This was a sketch made between rain showers of some pine trees in Sowdley Wood near Clun. They had been planted amongst a mixed stand of conifer and old oak woodland and stood alongside some redwoods. Both types of tree towered high above me and looked spectacular even on a dull and wet day. I have spent quite a while trying to identify this particular tree but haven't quite found anything that exactly matches what I have seen. What struck me was the gorgeous pale turquoise colour of the trunks that stood out in the dim light. I am often struck by how intense colours can be in nature even when there is very little sunlight. The bark was very smooth and with fine horizontal markings but very little cracking except at the very base of the trees. One rather interesting feature on all the trees was a diagonal stripe on the bark that curved very slightly anticlockwise by about 5 or 10 degrees, approximately 10ft long and beginning 20ft up. I wondered if this was a mark made by some protective covering of the young saplings when they were originally planted, but I don't really know. Judging by their height they must have been planted early in the last century as they looked far grander than stands of commercial conifers that are grown nearby.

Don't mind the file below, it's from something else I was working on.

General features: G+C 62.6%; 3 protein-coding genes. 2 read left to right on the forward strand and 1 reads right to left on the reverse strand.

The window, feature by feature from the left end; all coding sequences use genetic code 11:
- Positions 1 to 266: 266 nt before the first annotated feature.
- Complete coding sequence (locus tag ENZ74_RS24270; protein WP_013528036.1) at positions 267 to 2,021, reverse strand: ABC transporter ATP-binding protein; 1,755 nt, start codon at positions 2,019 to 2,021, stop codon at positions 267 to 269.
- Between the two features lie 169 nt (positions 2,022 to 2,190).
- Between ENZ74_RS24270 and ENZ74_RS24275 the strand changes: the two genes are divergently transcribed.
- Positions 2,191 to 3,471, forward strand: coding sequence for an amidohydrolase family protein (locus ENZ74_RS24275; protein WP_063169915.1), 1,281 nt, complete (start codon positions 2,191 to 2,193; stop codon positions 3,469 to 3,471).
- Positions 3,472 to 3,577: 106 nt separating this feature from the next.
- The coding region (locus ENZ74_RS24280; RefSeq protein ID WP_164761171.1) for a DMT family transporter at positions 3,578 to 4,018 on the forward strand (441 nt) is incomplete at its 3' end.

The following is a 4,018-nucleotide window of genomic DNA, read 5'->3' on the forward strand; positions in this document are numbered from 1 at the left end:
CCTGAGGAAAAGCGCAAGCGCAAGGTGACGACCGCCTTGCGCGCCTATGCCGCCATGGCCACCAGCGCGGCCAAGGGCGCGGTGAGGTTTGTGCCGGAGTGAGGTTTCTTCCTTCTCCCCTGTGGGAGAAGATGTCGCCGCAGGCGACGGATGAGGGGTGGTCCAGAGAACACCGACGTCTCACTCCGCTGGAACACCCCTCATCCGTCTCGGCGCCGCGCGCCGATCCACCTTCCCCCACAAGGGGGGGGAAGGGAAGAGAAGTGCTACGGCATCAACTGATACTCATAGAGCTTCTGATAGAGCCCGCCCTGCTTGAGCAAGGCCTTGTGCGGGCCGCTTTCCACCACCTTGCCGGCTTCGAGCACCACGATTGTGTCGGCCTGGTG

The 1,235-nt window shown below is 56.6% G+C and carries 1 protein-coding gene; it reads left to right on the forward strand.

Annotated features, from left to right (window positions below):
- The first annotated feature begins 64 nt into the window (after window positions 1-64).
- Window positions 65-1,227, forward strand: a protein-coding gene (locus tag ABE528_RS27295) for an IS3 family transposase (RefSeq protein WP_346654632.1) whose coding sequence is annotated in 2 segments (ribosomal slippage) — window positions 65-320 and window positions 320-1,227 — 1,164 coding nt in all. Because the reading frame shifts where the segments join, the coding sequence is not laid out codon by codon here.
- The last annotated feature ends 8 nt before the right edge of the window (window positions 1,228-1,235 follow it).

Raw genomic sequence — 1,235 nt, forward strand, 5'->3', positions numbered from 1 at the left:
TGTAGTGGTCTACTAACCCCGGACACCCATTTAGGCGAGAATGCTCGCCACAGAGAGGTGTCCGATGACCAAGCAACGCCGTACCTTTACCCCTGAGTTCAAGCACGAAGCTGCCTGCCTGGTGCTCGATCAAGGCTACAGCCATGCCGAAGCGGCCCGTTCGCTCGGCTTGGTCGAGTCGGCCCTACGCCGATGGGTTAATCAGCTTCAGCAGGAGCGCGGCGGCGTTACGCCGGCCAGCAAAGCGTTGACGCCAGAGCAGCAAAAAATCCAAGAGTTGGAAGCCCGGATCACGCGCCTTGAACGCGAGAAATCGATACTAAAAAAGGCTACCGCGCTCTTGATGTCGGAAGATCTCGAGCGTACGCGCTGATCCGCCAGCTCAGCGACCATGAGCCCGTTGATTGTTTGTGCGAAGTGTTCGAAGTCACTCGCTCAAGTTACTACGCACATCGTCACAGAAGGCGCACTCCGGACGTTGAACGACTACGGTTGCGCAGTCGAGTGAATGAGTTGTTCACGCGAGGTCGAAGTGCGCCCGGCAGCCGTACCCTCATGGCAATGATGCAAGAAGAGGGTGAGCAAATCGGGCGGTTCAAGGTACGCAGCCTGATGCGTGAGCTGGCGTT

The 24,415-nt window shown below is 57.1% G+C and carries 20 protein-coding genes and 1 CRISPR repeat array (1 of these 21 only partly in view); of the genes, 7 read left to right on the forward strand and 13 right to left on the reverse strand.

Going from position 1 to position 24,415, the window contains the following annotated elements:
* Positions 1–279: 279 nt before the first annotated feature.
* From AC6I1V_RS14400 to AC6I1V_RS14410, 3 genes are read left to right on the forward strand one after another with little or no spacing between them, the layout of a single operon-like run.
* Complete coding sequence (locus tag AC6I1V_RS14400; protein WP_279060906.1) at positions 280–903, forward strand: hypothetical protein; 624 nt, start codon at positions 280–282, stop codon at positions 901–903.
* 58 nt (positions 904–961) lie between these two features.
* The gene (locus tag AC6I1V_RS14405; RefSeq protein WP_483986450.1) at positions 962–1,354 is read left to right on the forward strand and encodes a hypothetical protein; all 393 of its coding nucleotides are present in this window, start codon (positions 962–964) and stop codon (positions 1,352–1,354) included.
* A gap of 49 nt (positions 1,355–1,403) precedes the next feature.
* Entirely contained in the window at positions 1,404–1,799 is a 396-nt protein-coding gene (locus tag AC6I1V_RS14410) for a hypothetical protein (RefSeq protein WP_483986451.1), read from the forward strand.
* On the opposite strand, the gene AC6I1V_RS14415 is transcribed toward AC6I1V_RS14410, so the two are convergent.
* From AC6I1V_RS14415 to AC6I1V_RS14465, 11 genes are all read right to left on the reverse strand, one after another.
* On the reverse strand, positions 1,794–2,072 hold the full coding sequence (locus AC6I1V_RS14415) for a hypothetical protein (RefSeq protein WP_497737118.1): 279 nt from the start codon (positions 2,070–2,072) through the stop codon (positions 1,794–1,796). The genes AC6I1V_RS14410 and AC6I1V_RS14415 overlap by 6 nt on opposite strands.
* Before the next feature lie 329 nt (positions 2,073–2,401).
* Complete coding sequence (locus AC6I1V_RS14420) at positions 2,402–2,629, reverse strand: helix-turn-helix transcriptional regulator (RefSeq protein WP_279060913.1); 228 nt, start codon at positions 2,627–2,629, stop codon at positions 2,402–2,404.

After a little scrambling about on the step hillside I did find the remains of some very large fir cones and, as they don't match those of the redwoods or other nearby Douglas firs, they must come from these trees. Even after an extensive Internet search I cannot exactly match them to anything. I could be missing something fairly straightford and I am a little annoyed at not being able to name them but I do like an occasional puzzle like this.